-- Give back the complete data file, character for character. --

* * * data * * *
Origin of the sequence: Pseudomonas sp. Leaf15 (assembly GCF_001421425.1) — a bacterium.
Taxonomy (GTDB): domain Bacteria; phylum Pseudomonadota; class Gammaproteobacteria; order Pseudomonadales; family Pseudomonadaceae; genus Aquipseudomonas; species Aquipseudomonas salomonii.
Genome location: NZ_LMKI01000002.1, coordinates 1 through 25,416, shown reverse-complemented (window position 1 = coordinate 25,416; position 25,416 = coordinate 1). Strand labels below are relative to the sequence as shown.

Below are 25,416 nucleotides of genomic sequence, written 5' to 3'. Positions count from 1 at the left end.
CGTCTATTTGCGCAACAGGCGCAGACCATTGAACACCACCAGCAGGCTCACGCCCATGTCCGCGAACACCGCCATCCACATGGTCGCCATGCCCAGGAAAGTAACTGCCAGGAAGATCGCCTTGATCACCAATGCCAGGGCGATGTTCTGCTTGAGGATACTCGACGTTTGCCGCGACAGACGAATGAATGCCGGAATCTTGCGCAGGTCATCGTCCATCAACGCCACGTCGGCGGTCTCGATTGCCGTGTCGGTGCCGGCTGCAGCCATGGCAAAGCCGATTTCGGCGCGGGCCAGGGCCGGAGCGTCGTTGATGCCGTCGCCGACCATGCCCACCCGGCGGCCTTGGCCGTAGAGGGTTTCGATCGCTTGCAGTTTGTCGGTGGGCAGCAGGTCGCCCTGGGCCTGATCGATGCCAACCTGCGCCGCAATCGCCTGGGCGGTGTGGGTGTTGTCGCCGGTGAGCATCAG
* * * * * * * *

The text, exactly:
Origin of the sequence: Pseudomonas sp. Leaf15 (assembly GCF_001421425.1) — a bacterium.
Taxonomy (GTDB): domain Bacteria; phylum Pseudomonadota; class Gammaproteobacteria; order Pseudomonadales; family Pseudomonadaceae; genus Aquipseudomonas; species Aquipseudomonas salomonii.
Genome location: NZ_LMKI01000002.1, coordinates 1 through 25,416, shown reverse-complemented (window position 1 = coordinate 25,416; position 25,416 = coordinate 1). Strand labels below are relative to the sequence as shown.

Below are 25,416 nucleotides of genomic sequence, written 5' to 3'. Positions count from 1 at the left end.
CGTCTATTTGCGCAACAGGCGCAGACCATTGAACACCACCAGCAGGCTCACGCCCATGTCCGCGAACACCGCCATCCACATGGTCGCCATGCCCAGGAAAGTAACTGCCAGGAAGATCGCCTTGATCACCAATGCCAGGGCGATGTTCTGCTTGAGGATACTCGACGTTTGCCGCGACAGACGAATGAATGCCGGAATCTTGCGCAGGTCATCGTCCATCAACGCCACGTCGGCGGTCTCGATTGCCGTGTCGGTGCCGGCTGCAGCCATGGCAAAGCCGATTTCGGCGCGGGCCAGGGCCGGAGCGTCGTTGATGCCGTCGCCGACCATGCCCACCCGGCGGCCTTGGCCGTAGAGGGTTTCGATCGCTTGCAGTTTGTCGGTGGGCAGCAGGTCGCCCTGGGCCTGATCGATGCCAACCTGCGCCGCAATCGCCTGGGCGGTGTGGGTGTTGTCGCCGGTGAGCATCAG